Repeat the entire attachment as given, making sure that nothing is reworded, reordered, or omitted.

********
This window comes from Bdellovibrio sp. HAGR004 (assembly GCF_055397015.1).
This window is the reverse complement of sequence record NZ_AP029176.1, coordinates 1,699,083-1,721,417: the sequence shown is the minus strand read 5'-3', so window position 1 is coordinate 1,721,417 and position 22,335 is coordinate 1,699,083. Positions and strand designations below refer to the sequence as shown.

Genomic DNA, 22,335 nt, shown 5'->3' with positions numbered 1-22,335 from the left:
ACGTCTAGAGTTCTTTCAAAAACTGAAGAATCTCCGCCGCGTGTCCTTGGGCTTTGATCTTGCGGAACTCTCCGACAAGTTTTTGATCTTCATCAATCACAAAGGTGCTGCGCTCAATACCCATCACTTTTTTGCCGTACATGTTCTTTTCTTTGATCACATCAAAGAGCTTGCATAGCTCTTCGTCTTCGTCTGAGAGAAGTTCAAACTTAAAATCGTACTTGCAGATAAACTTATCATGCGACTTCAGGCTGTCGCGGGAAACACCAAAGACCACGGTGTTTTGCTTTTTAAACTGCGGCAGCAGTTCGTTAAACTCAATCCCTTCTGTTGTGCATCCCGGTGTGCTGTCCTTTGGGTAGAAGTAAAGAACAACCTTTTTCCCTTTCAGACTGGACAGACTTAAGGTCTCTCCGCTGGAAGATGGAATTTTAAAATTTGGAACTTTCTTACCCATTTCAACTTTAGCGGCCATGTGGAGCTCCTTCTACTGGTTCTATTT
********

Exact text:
This window comes from Bdellovibrio sp. HAGR004 (assembly GCF_055397015.1).
This window is the reverse complement of sequence record NZ_AP029176.1, coordinates 1,699,083-1,721,417: the sequence shown is the minus strand read 5'-3', so window position 1 is coordinate 1,721,417 and position 22,335 is coordinate 1,699,083. Positions and strand designations below refer to the sequence as shown.

Genomic DNA, 22,335 nt, shown 5'->3' with positions numbered 1-22,335 from the left:
ACGTCTAGAGTTCTTTCAAAAACTGAAGAATCTCCGCCGCGTGTCCTTGGGCTTTGATCTTGCGGAACTCTCCGACAAGTTTTTGATCTTCATCAATCACAAAGGTGCTGCGCTCAATACCCATCACTTTTTTGCCGTACATGTTCTTTTCTTTGATCACATCAAAGAGCTTGCATAGCTCTTCGTCTTCGTCTGAGAGAAGTTCAAACTTAAAATCGTACTTGCAGATAAACTTATCATGCGACTTCAGGCTGTCGCGGGAAACACCAAAGACCACGGTGTTTTGCTTTTTAAACTGCGGCAGCAGTTCGTTAAACTCAATCCCTTCTGTTGTGCATCCCGGTGTGCTGTCCTTTGGGTAGAAGTAAAGAACAACCTTTTTCCCTTTCAGACTGGACAGACTTAAGGTCTCTCCGCTGGAAGATGGAATTTTAAAATTTGGAACTTTCTTACCCATTTCAACTTTAGCGGCCATGTGGAGCTCCTTCTACTGGTTCTATTT